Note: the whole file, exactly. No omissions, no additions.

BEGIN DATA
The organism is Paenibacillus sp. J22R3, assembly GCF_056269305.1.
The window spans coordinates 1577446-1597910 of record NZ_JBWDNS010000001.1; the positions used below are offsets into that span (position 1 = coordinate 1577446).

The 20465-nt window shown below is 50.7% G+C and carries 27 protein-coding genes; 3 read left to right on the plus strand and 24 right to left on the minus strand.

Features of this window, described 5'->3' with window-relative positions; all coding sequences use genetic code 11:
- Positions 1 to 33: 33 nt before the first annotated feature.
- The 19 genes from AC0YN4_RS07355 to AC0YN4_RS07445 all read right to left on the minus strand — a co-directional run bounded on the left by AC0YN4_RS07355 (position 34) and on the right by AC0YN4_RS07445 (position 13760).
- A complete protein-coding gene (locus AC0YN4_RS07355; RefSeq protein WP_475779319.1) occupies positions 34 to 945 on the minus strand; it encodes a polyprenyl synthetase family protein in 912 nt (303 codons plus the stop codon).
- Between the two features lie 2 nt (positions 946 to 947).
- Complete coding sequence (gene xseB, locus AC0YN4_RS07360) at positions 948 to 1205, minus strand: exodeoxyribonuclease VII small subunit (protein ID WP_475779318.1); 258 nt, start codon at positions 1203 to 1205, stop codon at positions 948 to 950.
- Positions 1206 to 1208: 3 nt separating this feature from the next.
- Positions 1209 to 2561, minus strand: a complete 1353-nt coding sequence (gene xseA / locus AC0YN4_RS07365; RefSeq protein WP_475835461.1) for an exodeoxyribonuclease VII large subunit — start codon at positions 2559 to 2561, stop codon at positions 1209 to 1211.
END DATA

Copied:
The organism is Paenibacillus sp. J22R3, assembly GCF_056269305.1.
The window spans coordinates 1577446-1597910 of record NZ_JBWDNS010000001.1; the positions used below are offsets into that span (position 1 = coordinate 1577446).

The 20465-nt window shown below is 50.7% G+C and carries 27 protein-coding genes; 3 read left to right on the plus strand and 24 right to left on the minus strand.

Features of this window, described 5'->3' with window-relative positions; all coding sequences use genetic code 11:
- Positions 1 to 33: 33 nt before the first annotated feature.
- The 19 genes from AC0YN4_RS07355 to AC0YN4_RS07445 all read right to left on the minus strand — a co-directional run bounded on the left by AC0YN4_RS07355 (position 34) and on the right by AC0YN4_RS07445 (position 13760).
- A complete protein-coding gene (locus AC0YN4_RS07355; RefSeq protein WP_475779319.1) occupies positions 34 to 945 on the minus strand; it encodes a polyprenyl synthetase family protein in 912 nt (303 codons plus the stop codon).
- Between the two features lie 2 nt (positions 946 to 947).
- Complete coding sequence (gene xseB, locus AC0YN4_RS07360) at positions 948 to 1205, minus strand: exodeoxyribonuclease VII small subunit (protein ID WP_475779318.1); 258 nt, start codon at positions 1203 to 1205, stop codon at positions 948 to 950.
- Positions 1206 to 1208: 3 nt separating this feature from the next.
- Positions 1209 to 2561, minus strand: a complete 1353-nt coding sequence (gene xseA / locus AC0YN4_RS07365; RefSeq protein WP_475835461.1) for an exodeoxyribonuclease VII large subunit — start codon at positions 2559 to 2561, stop codon at positions 1209 to 1211.